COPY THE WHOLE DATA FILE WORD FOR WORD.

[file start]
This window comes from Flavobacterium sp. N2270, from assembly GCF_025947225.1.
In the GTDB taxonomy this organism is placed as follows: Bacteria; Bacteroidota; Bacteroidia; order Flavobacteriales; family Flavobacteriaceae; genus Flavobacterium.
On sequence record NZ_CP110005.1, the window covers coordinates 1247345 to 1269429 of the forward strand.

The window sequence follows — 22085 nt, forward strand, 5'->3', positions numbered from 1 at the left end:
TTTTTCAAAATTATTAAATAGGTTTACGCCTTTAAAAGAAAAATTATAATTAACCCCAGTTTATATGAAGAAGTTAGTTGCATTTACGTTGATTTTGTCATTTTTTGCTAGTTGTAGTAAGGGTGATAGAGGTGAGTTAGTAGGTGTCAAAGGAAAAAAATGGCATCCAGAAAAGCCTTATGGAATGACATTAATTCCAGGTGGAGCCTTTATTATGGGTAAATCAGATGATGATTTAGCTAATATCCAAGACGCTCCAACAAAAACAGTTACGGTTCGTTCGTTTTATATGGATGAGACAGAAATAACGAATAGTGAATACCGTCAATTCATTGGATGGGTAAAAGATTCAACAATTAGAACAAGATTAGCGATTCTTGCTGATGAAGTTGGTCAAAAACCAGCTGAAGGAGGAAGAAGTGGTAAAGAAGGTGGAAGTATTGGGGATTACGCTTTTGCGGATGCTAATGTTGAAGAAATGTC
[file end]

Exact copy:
This window comes from Flavobacterium sp. N2270, from assembly GCF_025947225.1.
In the GTDB taxonomy this organism is placed as follows: Bacteria; Bacteroidota; Bacteroidia; order Flavobacteriales; family Flavobacteriaceae; genus Flavobacterium.
On sequence record NZ_CP110005.1, the window covers coordinates 1247345 to 1269429 of the forward strand.

The window sequence follows — 22085 nt, forward strand, 5'->3', positions numbered from 1 at the left end:
TTTTTCAAAATTATTAAATAGGTTTACGCCTTTAAAAGAAAAATTATAATTAACCCCAGTTTATATGAAGAAGTTAGTTGCATTTACGTTGATTTTGTCATTTTTTGCTAGTTGTAGTAAGGGTGATAGAGGTGAGTTAGTAGGTGTCAAAGGAAAAAAATGGCATCCAGAAAAGCCTTATGGAATGACATTAATTCCAGGTGGAGCCTTTATTATGGGTAAATCAGATGATGATTTAGCTAATATCCAAGACGCTCCAACAAAAACAGTTACGGTTCGTTCGTTTTATATGGATGAGACAGAAATAACGAATAGTGAATACCGTCAATTCATTGGATGGGTAAAAGATTCAACAATTAGAACAAGATTAGCGATTCTTGCTGATGAAGTTGGTCAAAAACCAGCTGAAGGAGGAAGAAGTGGTAAAGAAGGTGGAAGTATTGGGGATTACGCTTTTGCGGATGCTAATGTTGAAGAAATGTC